After the birth of my first child, I worried that I would never be able to love anyone in the entire world as much as her again.
Shortly after becoming pregnant for the second time, I started having pregnancy induced panic attacks (whether from the copious amounts of hormones or the equally large quantities of Cheetos), worrying that I will never love this second baby as much as my first.
To be honest, I am an extremely neurotic mother from the start. I go to bed worrying about my daughter sleeping in the other room. I double check the volume of the baby monitor with as much obsessive proficiency as Howard Hughes, and dream up “worst case scenarios” and preventative parenting strategies as if directly related to Monk.
It goes without saying that most first time mothers truly believe they will never have enough room in their hearts to love an additional child. But thenâ€¦that next baby is born, and you realize we have double the amount of compulsive worry, freakish tendencies and neurotic aptitude to spread around!
What I did not realize, however, is how truly different each child can be. It’s true when they say “we love different children in different ways”, because my eldest (Kinley) and youngest (Follin) are so completely opposite, I sometimes wonder if a genetic test might be in order. For every instance of brilliant intensity, extreme feeling, and theatrical flair Kinley portrays in her life, Follin takes the “it’s 5 o’clock somewhere approach”. In a sense, Kinley is like a small drag queen (but perhaps even more dramatic): she loves the likes of Barbara, strategically plans her future union to Prince Charming or Justin Bieber (whichever comes first), and has an innate preference for glitter eyeliner. Meanwhile, Follin looks at walking as an option for babies not cute enough to negotiate otherwise.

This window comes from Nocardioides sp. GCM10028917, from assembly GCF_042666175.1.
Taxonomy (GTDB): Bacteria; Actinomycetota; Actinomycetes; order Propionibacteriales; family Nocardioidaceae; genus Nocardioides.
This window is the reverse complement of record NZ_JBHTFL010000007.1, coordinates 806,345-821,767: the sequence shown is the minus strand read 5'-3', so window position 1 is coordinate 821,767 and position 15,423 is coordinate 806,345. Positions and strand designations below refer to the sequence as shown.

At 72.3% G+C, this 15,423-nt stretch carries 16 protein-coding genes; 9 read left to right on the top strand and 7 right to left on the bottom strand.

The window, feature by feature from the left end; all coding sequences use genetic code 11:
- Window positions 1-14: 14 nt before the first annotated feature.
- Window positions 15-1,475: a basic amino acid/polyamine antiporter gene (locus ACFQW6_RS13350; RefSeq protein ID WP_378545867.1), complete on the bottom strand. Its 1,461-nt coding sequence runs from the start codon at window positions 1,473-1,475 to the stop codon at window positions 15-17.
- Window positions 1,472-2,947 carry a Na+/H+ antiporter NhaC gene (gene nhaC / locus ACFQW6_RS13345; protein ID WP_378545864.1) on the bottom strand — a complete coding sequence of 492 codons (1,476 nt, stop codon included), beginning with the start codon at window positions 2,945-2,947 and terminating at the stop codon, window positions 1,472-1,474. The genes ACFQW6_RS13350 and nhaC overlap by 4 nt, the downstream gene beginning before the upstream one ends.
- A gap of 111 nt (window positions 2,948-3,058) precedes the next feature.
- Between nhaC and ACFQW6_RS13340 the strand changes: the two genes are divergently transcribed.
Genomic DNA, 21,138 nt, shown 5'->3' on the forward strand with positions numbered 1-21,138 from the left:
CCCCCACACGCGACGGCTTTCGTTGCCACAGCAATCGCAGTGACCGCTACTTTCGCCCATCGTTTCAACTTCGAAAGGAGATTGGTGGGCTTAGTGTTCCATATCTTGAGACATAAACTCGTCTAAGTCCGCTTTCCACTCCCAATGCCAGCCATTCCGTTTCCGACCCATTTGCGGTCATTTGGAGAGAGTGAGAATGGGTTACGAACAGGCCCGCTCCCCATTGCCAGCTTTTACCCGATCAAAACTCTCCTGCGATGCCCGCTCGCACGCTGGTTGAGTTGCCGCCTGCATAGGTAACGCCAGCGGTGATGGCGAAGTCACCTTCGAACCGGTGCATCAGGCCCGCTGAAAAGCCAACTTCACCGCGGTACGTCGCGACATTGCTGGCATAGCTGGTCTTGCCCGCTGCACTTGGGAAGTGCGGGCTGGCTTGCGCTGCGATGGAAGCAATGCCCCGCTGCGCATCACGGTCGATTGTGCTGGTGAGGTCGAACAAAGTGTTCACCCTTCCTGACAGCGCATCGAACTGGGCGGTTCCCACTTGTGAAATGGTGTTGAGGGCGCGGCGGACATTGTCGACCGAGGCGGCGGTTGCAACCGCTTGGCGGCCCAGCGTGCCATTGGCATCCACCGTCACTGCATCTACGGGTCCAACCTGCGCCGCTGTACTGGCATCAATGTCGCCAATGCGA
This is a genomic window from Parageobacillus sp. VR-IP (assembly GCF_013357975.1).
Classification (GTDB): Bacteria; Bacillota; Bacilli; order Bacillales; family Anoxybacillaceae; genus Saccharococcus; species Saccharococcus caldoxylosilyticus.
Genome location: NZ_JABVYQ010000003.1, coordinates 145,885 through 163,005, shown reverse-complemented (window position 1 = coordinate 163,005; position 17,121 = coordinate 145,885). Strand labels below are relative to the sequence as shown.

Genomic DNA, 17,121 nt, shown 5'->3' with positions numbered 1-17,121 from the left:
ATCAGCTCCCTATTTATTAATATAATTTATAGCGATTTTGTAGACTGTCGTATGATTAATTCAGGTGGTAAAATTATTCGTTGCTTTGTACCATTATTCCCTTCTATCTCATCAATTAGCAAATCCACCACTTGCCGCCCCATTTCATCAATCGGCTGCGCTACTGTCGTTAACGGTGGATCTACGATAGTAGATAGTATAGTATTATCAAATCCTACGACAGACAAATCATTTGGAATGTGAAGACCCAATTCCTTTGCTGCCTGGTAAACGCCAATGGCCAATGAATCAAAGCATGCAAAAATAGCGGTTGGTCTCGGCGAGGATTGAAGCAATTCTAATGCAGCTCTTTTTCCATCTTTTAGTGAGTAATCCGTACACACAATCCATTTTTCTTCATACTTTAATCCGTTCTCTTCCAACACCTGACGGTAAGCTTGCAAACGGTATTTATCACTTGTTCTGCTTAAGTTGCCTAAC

I spent so much time worrying about how I would love both my children equally; I never realized that they are the ones who choose the way we love in our relationship. Although Kinley never held still long enough for a hug (let alone anything denoted as a â€œsnuggleâ€), she is constantly verbalizing how much she loves me (usually via musical numbers with tap shoes and “jazz hands”). But my second child has taught me to slow down. She is like a teddy bear: always in your arms, demands to be cuddled, and is constantly testing her adorable powers on innocent victims. While her older sister is paranoid over germs, dirt, or the unaltered hairstyles on The Fresh Beat Band, Follin will smile up at me with her chubby face, giggle…and wipe her snotty nose all over my arm. (You’re cute kid, but you’re not that cute.)
Raising children is messy (snotty noses or not), and we often have absolutely zero control over what happens in life, or what personalities our kids have at birth. Loving our children in different ways doesn’t mean loving them less…it simply means rising to the challenge of loving them for who they are and how they really view the world.
And with every day that my girls grow older, I realize that there is no point in worrying about the lessons Iâ€™m teaching them constantly… if I canâ€™t sit back, listen and learn from who they are in return. There is no amount of worrying that is going to keep my girls from making mistakes. No “How To” book or “To Do” list that is going to stop them from pushing buttons on the microwave, or attempting to climb a tree, or calling China on my cell phone when I’m not looking.
Yes, my first child taught me to look both ways when we cross the street, but my second helped me think, “What’s the rush anyways?” As long as we have a hand to hold as we bridge that road or go through life, who cares if we get there on time…
And when it comes to how many little hands I’m holding?
The more the merrier.
Bailey Vincent Clark is the Editor-in-chief, author and founder of Makeover Momma. She talks about Mealtime Makeovers on Monday, “Speedy Advice With Makeover Momma” On Wednesday, and has a weekly column on Friday: “Getting Friendly With Makeover Momma.” If you would like to ask questions, submit concerns or simply chat: please email firstname.lastname@example.org.